Judy Garland (born Frances Ethel Gumm; June 10, 1922 – June 22, 1969) was an American actress, singer, dancer, and vaudevillian. During a career that spanned 45 years, she attained international stardom as an actress in both musical and dramatic roles, as a recording artist, and on the concert stage. Respected for her versatility, she received a juvenile Academy Award, a Golden Globe Award, and a Special Tony Award. Garland was the first woman to win the Grammy Award for Album of the Year for her live recording Judy at Carnegie Hall (1961).
Garland began performing in vaudeville as a child with her two older sisters, and was later signed to Metro-Goldwyn-Mayer as a teenager. Although she appeared in more than two dozen films with MGM and received acclaim for many different roles, she is often best remembered for her portrayal of Dorothy Gale in The Wizard of Oz (1939). Garland was a frequent on-screen partner of both Mickey Rooney and Gene Kelly, and regularly collaborated with director and second husband Vincente Minnelli. Some of her film appearances during this period include roles in Meet Me in St. Louis (1944), The Harvey Girls (1946), Easter Parade (1948), and Summer Stock (1950). Garland was released from MGM in 1950, after 15 years with the studio, amid a series of personal struggles and erratic behavior that prevented her from fulfilling the terms of her contract.
Although her film career diminished thereafter, two of Garland's most critically acclaimed performances came late in her career: she received a nomination for the Academy Award for Best Actress for her performance in A Star Is Born (1954), and a nomination for Best Supporting Actress for her role in Judgment at Nuremberg (1961). She also made record-breaking concert appearances, released eight studio albums, and hosted her own Emmy-nominated television series, The Judy Garland Show (1963–1964). At age 39, Garland became the youngest and first female recipient of the Cecil B. DeMille Award for lifetime achievement in the film industry. In 1997, Garland was posthumously awarded a Grammy Lifetime Achievement Award. Several of her recordings have been inducted into the Grammy Hall of Fame, and in 1999, the American Film Institute placed her among the 10 greatest female stars of classic American cinema.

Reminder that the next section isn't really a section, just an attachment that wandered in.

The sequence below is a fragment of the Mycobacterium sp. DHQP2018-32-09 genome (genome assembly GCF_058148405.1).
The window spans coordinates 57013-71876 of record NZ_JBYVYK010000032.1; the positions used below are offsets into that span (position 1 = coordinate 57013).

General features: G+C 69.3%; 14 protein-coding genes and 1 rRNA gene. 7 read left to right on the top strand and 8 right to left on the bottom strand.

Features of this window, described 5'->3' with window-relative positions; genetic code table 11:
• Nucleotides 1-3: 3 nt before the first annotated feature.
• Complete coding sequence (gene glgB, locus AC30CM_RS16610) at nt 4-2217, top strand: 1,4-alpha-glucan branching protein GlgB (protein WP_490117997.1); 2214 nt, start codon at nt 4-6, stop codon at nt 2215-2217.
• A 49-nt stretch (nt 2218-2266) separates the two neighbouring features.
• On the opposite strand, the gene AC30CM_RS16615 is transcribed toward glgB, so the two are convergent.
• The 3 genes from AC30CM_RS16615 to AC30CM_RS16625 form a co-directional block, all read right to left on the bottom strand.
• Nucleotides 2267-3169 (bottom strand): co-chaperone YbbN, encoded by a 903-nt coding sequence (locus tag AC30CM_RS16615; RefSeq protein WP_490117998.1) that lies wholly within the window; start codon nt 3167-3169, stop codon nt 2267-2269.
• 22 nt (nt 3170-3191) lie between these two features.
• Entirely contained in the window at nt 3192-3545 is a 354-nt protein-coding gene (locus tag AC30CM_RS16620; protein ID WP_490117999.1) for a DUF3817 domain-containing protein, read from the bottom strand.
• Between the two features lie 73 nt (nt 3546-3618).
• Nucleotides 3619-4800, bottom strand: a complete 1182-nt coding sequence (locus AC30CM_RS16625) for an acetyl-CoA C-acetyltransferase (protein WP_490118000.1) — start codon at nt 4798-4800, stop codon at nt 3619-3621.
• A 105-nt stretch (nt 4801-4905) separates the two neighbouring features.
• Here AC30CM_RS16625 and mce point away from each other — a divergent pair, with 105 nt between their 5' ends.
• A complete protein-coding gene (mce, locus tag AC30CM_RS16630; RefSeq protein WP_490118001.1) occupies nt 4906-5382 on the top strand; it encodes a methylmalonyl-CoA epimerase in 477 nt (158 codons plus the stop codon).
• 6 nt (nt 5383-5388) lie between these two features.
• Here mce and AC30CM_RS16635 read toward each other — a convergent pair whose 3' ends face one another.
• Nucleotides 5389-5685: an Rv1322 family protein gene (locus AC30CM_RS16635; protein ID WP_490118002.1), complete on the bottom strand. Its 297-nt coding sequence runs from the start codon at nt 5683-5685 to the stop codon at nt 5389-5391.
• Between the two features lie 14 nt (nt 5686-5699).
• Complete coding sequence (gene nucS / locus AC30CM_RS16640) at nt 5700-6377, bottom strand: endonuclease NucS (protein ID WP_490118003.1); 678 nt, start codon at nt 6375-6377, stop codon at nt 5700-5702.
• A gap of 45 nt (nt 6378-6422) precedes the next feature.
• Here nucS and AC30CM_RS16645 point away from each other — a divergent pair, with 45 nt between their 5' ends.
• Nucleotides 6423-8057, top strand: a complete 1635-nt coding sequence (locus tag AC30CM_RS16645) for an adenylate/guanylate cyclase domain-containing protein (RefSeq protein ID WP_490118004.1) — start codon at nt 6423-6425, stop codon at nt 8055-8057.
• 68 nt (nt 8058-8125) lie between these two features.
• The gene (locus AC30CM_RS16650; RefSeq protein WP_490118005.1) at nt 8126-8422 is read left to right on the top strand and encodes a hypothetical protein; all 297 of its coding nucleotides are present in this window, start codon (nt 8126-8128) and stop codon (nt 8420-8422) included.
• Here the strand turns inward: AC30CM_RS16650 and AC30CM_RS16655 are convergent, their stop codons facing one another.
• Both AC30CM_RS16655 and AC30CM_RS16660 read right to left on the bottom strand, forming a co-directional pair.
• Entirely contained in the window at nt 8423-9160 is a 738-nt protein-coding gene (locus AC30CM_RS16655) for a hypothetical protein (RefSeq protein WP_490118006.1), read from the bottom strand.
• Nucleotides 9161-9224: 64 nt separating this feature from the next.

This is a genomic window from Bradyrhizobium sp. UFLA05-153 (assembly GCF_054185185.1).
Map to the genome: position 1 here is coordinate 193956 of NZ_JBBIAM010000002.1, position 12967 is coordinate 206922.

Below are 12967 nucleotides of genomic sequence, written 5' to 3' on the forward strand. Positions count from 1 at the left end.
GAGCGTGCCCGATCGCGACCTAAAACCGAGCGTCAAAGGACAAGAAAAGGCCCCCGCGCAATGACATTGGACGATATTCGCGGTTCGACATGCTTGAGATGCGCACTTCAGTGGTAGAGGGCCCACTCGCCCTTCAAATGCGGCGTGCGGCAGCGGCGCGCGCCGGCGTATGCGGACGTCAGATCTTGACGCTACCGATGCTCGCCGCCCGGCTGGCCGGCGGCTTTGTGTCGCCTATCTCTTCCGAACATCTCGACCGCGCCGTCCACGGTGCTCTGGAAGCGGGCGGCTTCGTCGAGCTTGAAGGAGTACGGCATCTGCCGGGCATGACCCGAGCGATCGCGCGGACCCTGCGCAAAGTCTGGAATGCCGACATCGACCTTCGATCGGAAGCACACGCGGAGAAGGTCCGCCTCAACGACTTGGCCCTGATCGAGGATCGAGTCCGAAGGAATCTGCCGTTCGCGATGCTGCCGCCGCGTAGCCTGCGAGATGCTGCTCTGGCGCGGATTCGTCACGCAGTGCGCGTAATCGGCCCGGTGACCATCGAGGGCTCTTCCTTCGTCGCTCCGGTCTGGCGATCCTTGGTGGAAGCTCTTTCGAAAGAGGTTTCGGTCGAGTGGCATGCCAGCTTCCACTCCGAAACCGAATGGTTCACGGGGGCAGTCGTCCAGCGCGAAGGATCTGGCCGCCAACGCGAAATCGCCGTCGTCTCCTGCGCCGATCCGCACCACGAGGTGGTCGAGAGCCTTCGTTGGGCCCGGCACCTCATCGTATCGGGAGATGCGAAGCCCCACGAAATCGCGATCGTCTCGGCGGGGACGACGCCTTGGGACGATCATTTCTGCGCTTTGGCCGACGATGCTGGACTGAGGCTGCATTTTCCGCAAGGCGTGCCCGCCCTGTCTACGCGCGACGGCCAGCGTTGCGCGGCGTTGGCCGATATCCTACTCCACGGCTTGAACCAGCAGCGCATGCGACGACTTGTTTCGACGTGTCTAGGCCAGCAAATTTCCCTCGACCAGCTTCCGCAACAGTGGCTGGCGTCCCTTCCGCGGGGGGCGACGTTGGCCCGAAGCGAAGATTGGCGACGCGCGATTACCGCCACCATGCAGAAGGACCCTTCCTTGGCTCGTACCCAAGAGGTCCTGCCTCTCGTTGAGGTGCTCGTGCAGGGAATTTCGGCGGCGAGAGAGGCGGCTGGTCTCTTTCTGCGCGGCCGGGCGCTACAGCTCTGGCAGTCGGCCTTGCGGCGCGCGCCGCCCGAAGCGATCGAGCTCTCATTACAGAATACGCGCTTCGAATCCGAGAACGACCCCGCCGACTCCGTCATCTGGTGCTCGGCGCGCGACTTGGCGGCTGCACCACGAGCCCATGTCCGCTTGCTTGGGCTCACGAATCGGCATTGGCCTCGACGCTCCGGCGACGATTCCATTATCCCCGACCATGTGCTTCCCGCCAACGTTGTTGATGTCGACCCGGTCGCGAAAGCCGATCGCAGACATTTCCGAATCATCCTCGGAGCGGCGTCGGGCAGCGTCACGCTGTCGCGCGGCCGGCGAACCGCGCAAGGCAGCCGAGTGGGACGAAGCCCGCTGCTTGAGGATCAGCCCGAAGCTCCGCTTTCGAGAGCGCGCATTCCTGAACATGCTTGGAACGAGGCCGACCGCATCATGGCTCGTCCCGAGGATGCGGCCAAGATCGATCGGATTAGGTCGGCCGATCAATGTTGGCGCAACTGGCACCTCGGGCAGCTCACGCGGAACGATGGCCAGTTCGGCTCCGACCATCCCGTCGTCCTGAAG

Garland struggled in her personal life from an early age. The pressures of early stardom affected her physical and mental health from the time she was a teenager; her self-image was influenced and constantly criticized by film executives who believed that she was physically unattractive. Those same executives manipulated her onscreen physical appearance. Into her adulthood, she was plagued by alcohol and substance abuse, as well as financial instability; she often owed hundreds of thousands of dollars in back taxes. Her life-long addiction to drugs, including alcohol, ultimately led to her death in London from an accidental barbiturate overdose at age 47.